Nigeria, has in the last three years, resorted to loans from the World Bank and Paris Club of creditors to bridge the deficit in its budgets, causing a spike in debt.
According to the National Bureau of Statistics (NBS) 34.89 percent of the total federal and state public debt is external while domestic accounts for 65.11 percent.
As the financial situation becomes more precarious due to the negative impact of coronavirus pandemic, the government has relieved itself of the burden of providing subsidy on petroleum products which has been having a toil on the yearly budget.
The Financial Operations report in March of the Nigerian National Petroleum Corporation (NNPC), shows that $1.06 billion was paid in subsidizing Premium Motor Spirit (PMS) in March 2019 and almost $2.1 billion in the first quarter of 2020.
President Muhammadu Buhari took the bull by the horns to effect the deregulation of the downstream sector which effectively edged out government’s subsidies.
According to Petroleum Products Pricing Regulatory Agency (PPPRA) the full deregulation of the downstream has led to the end of petrol subsidy and that petrol price would be adjusted in accordance to global oil prices.
But Mr Ayuba Wabba, the President of Nigerian Labour Congress (NLC), said:
“We are surprised that at a time other countries are giving palliatives to their citizens to cushion the effect of COVID-19, Nigerians are asked to pay more for petrol.
Information and Culture, Mr Lai Mohammed, reasoned that the huge debt is really not threatening, but explain that unlike in the past when the nation borrowed to “service the crass indulgence of a few fat cats”, the loans being obtained by the current administration were being primarily used to finance infrastructure – roads, railways, bridges and power.
He added that the loans also were long-term in nature, with little or no interest which would benefit present and future generations.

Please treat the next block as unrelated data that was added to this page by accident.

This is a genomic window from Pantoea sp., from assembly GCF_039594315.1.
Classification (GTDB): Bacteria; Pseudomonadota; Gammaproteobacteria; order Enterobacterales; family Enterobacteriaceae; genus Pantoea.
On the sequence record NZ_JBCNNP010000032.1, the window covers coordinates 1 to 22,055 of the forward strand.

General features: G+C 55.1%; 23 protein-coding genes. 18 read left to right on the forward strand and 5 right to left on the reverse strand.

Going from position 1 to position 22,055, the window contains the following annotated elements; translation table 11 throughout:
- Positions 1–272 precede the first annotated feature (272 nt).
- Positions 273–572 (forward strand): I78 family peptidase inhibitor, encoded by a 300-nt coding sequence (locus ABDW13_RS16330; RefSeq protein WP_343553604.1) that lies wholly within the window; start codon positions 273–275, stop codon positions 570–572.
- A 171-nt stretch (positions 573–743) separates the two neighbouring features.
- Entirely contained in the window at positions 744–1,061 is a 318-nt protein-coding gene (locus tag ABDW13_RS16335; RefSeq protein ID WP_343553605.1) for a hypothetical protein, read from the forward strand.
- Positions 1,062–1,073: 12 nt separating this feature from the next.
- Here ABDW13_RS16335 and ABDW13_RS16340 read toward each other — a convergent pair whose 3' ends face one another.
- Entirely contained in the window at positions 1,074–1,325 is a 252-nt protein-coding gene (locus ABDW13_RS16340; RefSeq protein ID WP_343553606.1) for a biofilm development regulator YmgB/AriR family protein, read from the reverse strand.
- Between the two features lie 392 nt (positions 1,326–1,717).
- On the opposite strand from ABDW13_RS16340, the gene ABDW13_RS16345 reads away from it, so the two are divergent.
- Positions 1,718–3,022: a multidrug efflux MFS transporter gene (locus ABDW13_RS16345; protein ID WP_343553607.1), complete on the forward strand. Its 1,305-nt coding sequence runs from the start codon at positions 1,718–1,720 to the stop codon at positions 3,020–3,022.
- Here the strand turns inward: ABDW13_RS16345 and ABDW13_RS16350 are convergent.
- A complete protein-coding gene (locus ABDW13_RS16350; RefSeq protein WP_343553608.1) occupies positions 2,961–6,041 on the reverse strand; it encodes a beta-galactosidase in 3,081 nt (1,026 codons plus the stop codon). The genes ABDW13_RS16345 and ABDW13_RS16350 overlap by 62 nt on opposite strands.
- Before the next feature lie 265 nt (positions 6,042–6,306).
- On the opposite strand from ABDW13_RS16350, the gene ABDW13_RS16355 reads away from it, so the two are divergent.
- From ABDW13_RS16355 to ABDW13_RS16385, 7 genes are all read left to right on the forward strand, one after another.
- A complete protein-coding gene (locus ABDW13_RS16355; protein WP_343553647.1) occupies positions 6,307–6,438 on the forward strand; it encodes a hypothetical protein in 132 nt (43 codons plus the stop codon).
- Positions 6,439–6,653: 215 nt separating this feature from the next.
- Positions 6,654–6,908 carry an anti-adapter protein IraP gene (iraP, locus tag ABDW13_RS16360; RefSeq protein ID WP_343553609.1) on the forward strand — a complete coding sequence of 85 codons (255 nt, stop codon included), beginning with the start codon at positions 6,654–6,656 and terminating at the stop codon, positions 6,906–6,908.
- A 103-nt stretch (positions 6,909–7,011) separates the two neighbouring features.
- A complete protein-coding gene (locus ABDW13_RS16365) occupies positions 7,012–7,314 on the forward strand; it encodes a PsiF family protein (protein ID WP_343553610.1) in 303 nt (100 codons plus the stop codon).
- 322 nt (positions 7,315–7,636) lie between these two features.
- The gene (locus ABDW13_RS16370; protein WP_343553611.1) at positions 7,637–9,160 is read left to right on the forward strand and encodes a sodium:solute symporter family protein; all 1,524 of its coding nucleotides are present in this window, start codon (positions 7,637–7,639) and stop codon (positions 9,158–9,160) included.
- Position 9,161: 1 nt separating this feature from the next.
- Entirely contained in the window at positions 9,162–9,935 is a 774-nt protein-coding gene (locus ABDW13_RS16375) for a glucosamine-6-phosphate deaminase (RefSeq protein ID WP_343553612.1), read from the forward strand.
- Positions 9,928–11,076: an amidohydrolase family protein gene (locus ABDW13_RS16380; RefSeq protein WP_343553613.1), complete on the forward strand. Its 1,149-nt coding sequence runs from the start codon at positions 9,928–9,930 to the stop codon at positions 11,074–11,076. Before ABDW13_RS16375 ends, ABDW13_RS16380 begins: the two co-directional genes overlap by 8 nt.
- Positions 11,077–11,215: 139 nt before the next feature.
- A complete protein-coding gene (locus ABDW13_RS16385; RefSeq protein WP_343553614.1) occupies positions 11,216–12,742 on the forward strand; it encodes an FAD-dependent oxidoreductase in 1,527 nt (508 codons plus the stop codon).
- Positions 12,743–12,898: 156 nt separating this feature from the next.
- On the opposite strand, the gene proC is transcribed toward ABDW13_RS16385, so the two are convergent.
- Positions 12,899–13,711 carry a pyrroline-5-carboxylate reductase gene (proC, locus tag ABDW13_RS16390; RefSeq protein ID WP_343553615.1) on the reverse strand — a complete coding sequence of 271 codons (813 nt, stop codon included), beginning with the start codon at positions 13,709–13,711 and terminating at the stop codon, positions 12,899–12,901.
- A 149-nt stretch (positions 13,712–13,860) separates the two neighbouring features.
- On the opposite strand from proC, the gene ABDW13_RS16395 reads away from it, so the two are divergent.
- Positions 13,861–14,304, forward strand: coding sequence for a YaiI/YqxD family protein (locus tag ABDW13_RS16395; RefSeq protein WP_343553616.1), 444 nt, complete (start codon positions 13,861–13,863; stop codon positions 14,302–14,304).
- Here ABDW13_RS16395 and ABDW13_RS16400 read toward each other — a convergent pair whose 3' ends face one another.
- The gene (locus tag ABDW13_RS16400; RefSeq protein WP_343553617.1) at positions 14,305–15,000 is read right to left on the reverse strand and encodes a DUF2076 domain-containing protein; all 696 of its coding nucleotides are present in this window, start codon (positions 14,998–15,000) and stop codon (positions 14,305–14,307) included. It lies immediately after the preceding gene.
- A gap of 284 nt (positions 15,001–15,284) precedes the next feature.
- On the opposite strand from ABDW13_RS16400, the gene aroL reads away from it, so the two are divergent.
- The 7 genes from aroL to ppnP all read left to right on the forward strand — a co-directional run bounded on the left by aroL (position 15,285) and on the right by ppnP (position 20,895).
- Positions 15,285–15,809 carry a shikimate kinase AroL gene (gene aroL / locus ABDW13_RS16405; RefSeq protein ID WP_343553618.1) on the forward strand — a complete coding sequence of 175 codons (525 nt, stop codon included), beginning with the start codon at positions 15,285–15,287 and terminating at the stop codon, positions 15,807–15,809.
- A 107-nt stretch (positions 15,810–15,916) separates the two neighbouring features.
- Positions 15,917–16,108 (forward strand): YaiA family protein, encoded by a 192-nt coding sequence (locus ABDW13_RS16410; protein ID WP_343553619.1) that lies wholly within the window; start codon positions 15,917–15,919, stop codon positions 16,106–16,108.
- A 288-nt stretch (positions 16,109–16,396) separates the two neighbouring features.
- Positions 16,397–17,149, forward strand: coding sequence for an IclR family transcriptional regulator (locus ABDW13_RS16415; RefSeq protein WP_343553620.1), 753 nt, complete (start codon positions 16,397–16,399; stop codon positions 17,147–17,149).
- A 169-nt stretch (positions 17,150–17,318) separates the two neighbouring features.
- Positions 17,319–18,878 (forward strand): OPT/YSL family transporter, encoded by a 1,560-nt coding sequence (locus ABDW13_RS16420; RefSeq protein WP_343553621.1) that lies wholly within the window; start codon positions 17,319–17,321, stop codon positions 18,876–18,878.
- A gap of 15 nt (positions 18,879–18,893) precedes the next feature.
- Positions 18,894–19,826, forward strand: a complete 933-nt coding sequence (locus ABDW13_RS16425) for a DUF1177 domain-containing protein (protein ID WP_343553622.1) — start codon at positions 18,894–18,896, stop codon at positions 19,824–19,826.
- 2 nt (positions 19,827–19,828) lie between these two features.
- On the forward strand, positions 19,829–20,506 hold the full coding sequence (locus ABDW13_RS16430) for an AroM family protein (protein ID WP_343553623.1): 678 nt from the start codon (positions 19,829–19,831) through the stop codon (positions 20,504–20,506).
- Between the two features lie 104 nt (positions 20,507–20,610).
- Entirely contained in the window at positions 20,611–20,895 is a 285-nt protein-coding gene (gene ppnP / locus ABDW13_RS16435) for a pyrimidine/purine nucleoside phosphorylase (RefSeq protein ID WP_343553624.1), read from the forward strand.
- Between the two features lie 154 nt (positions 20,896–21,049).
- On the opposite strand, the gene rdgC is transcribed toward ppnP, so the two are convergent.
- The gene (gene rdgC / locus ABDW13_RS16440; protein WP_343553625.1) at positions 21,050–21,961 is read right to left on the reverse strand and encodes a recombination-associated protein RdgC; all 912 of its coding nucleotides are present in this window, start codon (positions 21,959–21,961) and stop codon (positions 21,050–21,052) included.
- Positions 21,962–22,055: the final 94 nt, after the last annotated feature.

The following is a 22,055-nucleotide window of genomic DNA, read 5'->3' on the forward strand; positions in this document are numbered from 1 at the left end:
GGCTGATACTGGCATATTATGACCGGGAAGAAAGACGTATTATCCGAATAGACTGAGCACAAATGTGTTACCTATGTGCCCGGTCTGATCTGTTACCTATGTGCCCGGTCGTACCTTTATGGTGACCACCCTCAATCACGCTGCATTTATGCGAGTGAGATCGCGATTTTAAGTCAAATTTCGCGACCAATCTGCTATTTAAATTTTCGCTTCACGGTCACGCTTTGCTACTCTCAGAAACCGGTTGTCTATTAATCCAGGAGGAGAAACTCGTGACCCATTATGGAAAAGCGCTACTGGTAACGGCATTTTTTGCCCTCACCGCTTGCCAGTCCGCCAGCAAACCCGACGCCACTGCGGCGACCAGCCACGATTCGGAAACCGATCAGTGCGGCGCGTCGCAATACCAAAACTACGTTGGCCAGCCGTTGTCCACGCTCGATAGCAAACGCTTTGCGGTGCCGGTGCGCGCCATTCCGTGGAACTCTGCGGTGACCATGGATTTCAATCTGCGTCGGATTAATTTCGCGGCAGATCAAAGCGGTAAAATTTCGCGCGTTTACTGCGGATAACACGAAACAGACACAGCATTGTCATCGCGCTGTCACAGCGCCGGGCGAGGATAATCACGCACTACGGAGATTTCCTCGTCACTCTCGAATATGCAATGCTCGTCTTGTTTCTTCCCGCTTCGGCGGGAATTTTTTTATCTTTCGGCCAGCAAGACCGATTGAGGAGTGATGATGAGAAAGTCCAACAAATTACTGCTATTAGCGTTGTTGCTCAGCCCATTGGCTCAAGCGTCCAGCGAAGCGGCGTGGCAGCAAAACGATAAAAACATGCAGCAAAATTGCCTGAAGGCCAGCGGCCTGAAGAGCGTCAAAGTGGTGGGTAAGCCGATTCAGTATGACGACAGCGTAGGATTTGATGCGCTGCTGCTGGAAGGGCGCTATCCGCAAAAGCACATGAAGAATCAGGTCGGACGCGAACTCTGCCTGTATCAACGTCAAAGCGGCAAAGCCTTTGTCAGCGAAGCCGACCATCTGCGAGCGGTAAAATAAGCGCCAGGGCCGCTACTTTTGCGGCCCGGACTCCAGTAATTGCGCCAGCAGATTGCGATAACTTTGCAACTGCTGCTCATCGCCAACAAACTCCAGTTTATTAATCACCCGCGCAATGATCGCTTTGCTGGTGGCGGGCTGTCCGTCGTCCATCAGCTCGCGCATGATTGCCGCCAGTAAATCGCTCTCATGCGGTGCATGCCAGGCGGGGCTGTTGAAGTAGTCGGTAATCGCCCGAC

Also at a meeting with the Presidential Economic Advisory Council (PEAC), President Muhammadu Buhari on September 28, 2020 also justified the borrowing.
“We have so many challenges with infrastructure. We just have to take loans to do roads, rail and power, so that investors will find us attractive and come here to put their money.’’
Dr Timothy Olawale, the Director General of Nigeria Employers’ Consultative Association (NECA) expressed worry over the situation and said ““It is instructive to note that the persistent increase in food prices, caused by border closures, restrictions in FX market and insecurity predominantly in the Northern states has further heightened the situation.’’
“We urge, as a matter of urgency, that concerted efforts should be made across-board to create an environment that will not only attract foreign direct investment, but that will also enable current investors to remain sustainable as a way out of the challenges of a mono-foreign exchange economy, ” he said.
Also Mr Ayoola Olukanni, Director-General of Nigerian Association of Chambers of Commerce, Industry, Mines and Agriculture (NACCIMA), has advised government to accelerate effective implementation of all stimulus packages and interventions funds to support the production processes of the real sector.
Olukanni said inflation, COVID-19 and recent protests against police brutality have contributed to the negative impact on production and consumption.
The NACCIMA DG said it had therefore become intuitive that attaining food security at this time would go a long way to stabilising general prices.
“If left unabated, the erosion of the purchasing power of the average Nigerian in an environment characterized by high unemployment rates and declining national output may plunge the country into an economic depression.
“We, once again, counsel government at all levels to accelerate the effective implementation of all stimulus packages and intervention funds, while also promoting the spending power of the average Nigerian,” he said.